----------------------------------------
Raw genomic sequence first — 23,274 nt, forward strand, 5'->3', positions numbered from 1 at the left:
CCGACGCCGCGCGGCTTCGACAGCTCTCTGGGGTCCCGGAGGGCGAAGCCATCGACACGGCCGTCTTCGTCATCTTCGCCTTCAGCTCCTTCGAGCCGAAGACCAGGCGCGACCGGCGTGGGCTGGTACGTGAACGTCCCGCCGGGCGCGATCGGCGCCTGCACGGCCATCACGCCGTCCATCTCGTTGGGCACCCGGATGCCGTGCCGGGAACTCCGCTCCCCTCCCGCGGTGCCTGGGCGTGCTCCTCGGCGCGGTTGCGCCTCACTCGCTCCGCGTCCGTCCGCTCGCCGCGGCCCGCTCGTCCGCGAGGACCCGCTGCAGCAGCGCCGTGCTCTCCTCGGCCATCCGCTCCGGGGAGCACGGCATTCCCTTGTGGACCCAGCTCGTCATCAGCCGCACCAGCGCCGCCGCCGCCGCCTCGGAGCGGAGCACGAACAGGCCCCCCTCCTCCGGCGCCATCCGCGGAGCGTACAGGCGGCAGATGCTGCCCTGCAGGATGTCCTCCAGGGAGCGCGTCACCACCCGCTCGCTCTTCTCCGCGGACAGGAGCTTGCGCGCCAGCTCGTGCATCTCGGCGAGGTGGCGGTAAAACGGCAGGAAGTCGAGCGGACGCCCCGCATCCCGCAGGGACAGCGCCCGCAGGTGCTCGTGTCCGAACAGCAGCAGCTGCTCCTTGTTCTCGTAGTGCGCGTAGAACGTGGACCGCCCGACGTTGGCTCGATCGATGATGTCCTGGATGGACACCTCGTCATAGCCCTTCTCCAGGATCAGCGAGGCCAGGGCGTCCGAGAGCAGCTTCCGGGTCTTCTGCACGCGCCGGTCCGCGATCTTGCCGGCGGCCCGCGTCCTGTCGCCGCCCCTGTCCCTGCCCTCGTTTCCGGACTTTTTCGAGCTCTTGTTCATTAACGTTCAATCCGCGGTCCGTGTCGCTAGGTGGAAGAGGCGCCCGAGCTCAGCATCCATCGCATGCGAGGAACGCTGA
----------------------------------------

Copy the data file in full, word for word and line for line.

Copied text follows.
Raw genomic sequence first — 23,274 nt, forward strand, 5'->3', positions numbered from 1 at the left:
CCGACGCCGCGCGGCTTCGACAGCTCTCTGGGGTCCCGGAGGGCGAAGCCATCGACACGGCCGTCTTCGTCATCTTCGCCTTCAGCTCCTTCGAGCCGAAGACCAGGCGCGACCGGCGTGGGCTGGTACGTGAACGTCCCGCCGGGCGCGATCGGCGCCTGCACGGCCATCACGCCGTCCATCTCGTTGGGCACCCGGATGCCGTGCCGGGAACTCCGCTCCCCTCCCGCGGTGCCTGGGCGTGCTCCTCGGCGCGGTTGCGCCTCACTCGCTCCGCGTCCGTCCGCTCGCCGCGGCCCGCTCGTCCGCGAGGACCCGCTGCAGCAGCGCCGTGCTCTCCTCGGCCATCCGCTCCGGGGAGCACGGCATTCCCTTGTGGACCCAGCTCGTCATCAGCCGCACCAGCGCCGCCGCCGCCGCCTCGGAGCGGAGCACGAACAGGCCCCCCTCCTCCGGCGCCATCCGCGGAGCGTACAGGCGGCAGATGCTGCCCTGCAGGATGTCCTCCAGGGAGCGCGTCACCACCCGCTCGCTCTTCTCCGCGGACAGGAGCTTGCGCGCCAGCTCGTGCATCTCGGCGAGGTGGCGGTAAAACGGCAGGAAGTCGAGCGGACGCCCCGCATCCCGCAGGGACAGCGCCCGCAGGTGCTCGTGTCCGAACAGCAGCAGCTGCTCCTTGTTCTCGTAGTGCGCGTAGAACGTGGACCGCCCGACGTTGGCTCGATCGATGATGTCCTGGATGGACACCTCGTCATAGCCCTTCTCCAGGATCAGCGAGGCCAGGGCGTCCGAGAGCAGCTTCCGGGTCTTCTGCACGCGCCGGTCCGCGATCTTGCCGGCGGCCCGCGTCCTGTCGCCGCCCCTGTCCCTGCCCTCGTTTCCGGACTTTTTCGAGCTCTTGTTCATTAACGTTCAATCCGCGGTCCGTGTCGCTAGGTGGAAGAGGCGCCCGAGCTCAGCATCCATCGCATGCGAGGAACGCTGA